by Jessica on May 6, 2012
3601 Arapahoe Ave./Menu
At first glance, Pizzeria Basta’s modest location in an apartment building complex may be deceiving. Perhaps a gym, convenience store, or a takeout restaurant, but a high-end pizzeria is the last I would have expected from its small sign on 33rd and Arapahoe. But sometimes, the best things in life are hardest to find. After conquering Pizzeria Locale, Pizzeria Da Lupo and Tossa Pizza, I set out to Pizzeria Basta to complete my tour of Boulder’s finest pizzerias.
Immediately upon walking into Basta’s small yet cozy space, it was evident that this restaurant is frequented by neither students nor tourists. Instead, this wood-paneled room was filled with wine-sipping gal pals, date-night parents, and laid-back twenty-somethings, who likely lived in the apartments above. Yet despite our blatant student identity, the hostess greeted us as if we were regulars, and showed us to a small table with menus waiting.
Knowing that a carb-overload would take place later on in my culinary journey, I decided to start with a salad, logically canceling out my carbohydrate intake with a small bowl of greens. I went for the Romaine Heart Salad, mixed with oven-dried tomatoes, green olives, capers, and a lemon vinaigrette. I was truly impressed with this simple salad, perfectly balancing the flavors of the salty capers and olives, with the acidic lemon dressing and crunchy romaine. Next time I order a generic house salad at a pizzeria (only to feel better about my carb intake, of course), this will be the benchmark in which to compare it.
One of the qualities that sets Pizzeria Basta apart from the other outstanding pizzerias around Boulder is its emphasis on local, organic ingredients. Forget the Italian imported cheese, fancy tomatoes and aged spices. Pizzeria Basta crafts their genius pies solely from domestic flour, organic tomatoes, and seasonal ingredients. Nevertheless, quality and flavor are two ingredients that remain on par. For my first quest to Pizzeria Basta, I stuck to the basics with the Daisy: tomato sauce, mozzarella, basil and olive oil. Nothing fancy, but nothing short of delicious. The airy yet crisp dough, obviously fresh tomatoes and lightly drizzled olive oil might still be lingering on my tongue.
Not only do I feel quite accomplished that I can now say I have tried (in my opinion) all of Boulder’s best pizza, but I feel lucky that my taste buds were able to embark on this culinary adventure. Perhaps I saved the best for last, or maybe it was just the hardest to get to, but I encourage every foodie to embark on Boulder’s pizza tour, and decide for yourself which will be your favorite. Whether its a rainy Sunday or Friday night out on the town, Pizzeria Basta is one for the short list.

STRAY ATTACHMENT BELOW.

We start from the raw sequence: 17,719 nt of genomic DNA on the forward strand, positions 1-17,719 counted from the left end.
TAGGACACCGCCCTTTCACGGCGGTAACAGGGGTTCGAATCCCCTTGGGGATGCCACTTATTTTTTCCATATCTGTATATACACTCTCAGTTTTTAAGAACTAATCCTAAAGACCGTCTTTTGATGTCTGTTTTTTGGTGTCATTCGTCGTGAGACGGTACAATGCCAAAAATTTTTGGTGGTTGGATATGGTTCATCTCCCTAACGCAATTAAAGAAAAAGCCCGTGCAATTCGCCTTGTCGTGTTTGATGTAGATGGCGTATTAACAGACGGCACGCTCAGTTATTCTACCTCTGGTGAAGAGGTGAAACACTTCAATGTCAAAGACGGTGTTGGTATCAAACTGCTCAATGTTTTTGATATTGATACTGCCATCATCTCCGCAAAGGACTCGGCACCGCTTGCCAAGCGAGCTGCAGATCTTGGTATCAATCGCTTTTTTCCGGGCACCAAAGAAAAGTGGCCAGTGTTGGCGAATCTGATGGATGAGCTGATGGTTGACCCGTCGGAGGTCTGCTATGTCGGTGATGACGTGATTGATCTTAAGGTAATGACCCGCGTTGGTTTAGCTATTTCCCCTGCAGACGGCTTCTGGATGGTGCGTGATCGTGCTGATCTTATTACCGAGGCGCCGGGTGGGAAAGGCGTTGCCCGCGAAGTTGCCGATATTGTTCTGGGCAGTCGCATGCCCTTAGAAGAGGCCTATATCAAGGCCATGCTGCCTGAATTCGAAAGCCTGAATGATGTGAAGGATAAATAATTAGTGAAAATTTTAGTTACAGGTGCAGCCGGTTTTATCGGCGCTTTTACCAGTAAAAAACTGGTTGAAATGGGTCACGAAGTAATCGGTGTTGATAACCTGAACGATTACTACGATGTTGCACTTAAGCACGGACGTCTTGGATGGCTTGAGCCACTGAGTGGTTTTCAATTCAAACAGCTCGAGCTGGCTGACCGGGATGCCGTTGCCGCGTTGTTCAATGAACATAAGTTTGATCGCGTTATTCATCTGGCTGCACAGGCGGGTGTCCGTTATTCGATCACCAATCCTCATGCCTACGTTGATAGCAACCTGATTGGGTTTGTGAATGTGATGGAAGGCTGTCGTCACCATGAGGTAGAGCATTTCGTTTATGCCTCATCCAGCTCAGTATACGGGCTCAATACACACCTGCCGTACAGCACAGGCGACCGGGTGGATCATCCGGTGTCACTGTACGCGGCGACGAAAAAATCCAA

by Jessica on May 1, 2012
3070 28th St./Menu
I once heard that there are three fine cuisines of the world: French, Chinese and Moroccan. When my foodie family and I ventured to Morocco a few months ago, we put this theory to the test by enjoying as much traditional cuisine as humanly possible, to the point that pizza was such a treat upon our arrival in the US. Yet four months later, my Moroccan overload had subsided, and I was craving some good couscous and tagine.
Tangier‘s location makes it easily overlooked by the typical Boulder population. Not on Pearl St. or 28th St. Mall? Does it really exist?! But the restaurant’s unassuming location in a small shopping center easily holds it own, maintaining a true Moroccan feel while perhaps sacrificing popularity.
One of my favorite things to do while trying a new ethnic restaurant is sampling a beer from that country. Though I had tried Casablanca beer before, it was just as exciting to enjoy it again.
Although my usual dinner crew has learned to be adventurous after a year of eating with me, for most of them, it was their first time trying Moroccan food. I must admit, I kind of felt like a rockstar that I knew what most of the menu meant. So they turned to me, and our gracious waiter from Casablanca, to lead them on their first Moroccan journey. So first up: eggplant salad (by no means a bowl of leafy greens, as my friends expected). Tangier made their spin on the Moroccan specialty with pureed eggplant, garlic, peppers, and plenty of spices. Its contrast from the rest of the food made it the perfect way to begin a feast.
I managed to convince my crew to share a variety of dishes, including a chicken and vegetable couscous, a chicken tajine with lemon and olives, and a vegetarian couscous tafaya with chickpeas, raisins and caramelized onions.